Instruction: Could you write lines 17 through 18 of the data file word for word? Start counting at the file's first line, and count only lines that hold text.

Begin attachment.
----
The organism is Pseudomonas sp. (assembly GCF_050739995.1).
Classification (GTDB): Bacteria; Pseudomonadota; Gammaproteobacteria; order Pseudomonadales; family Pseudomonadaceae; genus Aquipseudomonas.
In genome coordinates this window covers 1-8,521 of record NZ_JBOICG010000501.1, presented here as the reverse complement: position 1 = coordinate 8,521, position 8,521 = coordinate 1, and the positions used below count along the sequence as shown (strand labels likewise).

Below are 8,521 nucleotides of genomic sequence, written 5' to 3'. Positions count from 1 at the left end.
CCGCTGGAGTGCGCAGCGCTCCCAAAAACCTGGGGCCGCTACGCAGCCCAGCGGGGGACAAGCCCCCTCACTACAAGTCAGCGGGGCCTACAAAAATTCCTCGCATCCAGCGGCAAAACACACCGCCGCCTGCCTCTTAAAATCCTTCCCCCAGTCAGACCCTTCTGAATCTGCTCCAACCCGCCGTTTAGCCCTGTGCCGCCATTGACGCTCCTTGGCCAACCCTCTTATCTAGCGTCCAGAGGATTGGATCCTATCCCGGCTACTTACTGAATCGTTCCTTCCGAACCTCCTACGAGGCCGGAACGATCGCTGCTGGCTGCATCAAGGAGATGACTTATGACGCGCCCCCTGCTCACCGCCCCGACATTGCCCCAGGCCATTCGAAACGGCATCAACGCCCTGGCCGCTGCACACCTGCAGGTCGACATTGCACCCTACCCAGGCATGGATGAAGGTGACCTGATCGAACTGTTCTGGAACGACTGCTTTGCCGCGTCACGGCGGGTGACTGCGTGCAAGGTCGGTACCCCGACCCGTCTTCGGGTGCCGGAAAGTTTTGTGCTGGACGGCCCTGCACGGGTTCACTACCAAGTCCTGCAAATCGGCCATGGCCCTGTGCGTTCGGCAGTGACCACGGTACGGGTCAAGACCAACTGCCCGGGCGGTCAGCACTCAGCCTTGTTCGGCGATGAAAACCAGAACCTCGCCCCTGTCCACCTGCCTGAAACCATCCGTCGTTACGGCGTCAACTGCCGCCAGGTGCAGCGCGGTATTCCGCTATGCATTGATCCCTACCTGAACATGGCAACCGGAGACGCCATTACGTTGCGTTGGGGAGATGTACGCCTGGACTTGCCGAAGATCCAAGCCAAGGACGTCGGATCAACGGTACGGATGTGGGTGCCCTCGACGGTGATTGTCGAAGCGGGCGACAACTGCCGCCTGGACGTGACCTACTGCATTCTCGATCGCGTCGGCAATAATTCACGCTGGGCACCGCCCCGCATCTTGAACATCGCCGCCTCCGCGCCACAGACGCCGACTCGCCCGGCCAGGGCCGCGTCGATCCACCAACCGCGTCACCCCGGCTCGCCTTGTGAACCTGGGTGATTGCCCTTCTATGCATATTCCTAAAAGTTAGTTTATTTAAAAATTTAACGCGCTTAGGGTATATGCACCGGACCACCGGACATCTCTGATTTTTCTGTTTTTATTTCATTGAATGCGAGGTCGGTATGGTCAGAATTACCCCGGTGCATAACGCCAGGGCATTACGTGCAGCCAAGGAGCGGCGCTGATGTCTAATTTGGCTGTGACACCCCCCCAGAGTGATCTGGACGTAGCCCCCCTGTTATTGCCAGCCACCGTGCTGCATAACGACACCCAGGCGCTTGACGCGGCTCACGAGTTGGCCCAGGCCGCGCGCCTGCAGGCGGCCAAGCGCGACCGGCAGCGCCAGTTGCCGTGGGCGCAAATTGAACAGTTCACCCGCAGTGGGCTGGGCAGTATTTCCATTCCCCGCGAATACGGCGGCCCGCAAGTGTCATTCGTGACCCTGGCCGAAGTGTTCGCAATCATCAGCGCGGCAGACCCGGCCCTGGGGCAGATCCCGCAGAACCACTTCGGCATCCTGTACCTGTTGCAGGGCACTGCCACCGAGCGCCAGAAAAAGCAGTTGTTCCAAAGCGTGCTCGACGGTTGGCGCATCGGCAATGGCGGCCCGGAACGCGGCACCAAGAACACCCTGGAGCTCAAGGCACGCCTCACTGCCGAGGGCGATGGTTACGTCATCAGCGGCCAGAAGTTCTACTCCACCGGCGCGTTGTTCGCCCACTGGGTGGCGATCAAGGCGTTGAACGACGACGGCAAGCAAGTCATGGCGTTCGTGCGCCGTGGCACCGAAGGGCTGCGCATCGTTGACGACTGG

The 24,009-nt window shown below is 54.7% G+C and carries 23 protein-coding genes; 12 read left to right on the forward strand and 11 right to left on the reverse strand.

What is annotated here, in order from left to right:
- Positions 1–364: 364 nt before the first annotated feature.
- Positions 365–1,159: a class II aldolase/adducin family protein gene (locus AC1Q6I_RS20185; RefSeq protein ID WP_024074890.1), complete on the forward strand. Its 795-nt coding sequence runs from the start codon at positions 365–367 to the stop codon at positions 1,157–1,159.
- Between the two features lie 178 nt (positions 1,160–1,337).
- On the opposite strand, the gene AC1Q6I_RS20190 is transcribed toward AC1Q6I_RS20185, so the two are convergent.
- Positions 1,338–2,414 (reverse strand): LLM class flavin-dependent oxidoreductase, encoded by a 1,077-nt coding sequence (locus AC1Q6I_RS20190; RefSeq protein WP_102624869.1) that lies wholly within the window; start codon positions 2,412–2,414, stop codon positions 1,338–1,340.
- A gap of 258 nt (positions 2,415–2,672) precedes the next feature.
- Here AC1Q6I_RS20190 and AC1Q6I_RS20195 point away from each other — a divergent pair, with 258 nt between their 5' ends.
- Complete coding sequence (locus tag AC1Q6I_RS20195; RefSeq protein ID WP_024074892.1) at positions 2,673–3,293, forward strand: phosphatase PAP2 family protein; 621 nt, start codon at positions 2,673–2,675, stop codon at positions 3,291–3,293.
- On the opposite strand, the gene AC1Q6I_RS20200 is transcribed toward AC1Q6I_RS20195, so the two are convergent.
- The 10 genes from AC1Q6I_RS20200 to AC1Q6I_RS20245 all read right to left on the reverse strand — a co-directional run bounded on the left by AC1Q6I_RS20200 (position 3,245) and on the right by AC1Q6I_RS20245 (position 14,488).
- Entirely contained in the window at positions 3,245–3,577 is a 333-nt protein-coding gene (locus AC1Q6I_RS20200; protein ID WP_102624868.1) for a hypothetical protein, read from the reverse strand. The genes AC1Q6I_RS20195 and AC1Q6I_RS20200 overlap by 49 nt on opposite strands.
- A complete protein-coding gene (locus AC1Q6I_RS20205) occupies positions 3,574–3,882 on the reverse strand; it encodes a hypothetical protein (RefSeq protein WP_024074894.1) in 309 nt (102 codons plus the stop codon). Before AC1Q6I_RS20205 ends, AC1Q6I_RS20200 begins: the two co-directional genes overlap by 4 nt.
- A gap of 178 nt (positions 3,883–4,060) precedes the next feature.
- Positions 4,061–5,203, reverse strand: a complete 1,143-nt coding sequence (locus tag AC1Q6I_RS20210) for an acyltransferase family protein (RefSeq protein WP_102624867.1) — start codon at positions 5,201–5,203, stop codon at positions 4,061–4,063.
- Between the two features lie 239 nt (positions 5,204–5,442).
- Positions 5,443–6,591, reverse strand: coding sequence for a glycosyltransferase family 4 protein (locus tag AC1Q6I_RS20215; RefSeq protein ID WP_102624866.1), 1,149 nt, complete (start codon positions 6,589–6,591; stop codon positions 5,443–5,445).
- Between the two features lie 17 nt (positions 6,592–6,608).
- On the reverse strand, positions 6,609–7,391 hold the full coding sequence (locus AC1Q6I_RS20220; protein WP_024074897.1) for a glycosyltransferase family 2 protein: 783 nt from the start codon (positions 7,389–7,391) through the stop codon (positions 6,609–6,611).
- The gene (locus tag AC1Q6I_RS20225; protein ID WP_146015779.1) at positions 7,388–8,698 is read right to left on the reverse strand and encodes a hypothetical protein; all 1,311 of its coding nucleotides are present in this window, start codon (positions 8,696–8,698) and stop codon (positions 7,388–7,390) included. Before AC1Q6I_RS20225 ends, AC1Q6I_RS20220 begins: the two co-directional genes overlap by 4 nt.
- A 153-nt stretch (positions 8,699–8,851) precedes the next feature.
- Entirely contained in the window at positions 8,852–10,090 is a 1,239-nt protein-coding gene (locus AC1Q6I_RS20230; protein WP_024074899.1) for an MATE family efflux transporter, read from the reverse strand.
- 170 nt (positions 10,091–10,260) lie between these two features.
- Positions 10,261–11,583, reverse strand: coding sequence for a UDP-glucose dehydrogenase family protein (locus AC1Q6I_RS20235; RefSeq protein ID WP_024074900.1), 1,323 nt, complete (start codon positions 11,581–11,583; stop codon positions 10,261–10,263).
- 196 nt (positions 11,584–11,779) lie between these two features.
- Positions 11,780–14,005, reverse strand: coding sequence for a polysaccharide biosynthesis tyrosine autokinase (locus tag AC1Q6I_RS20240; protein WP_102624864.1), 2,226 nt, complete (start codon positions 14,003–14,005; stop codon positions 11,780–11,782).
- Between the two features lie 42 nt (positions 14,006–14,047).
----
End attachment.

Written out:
- The 10 genes from AC1Q6I_RS20200 to AC1Q6I_RS20245 all read right to left on the reverse strand — a co-directional run bounded on the left by AC1Q6I_RS20200 (position 3,245) and on the right by AC1Q6I_RS20245 (position 14,488).
- Entirely contained in the window at positions 3,245–3,577 is a 333-nt protein-coding gene (locus AC1Q6I_RS20200; protein ID WP_102624868.1) for a hypothetical protein, read from the reverse strand. The genes AC1Q6I_RS20195 and AC1Q6I_RS20200 overlap by 49 nt on opposite strands.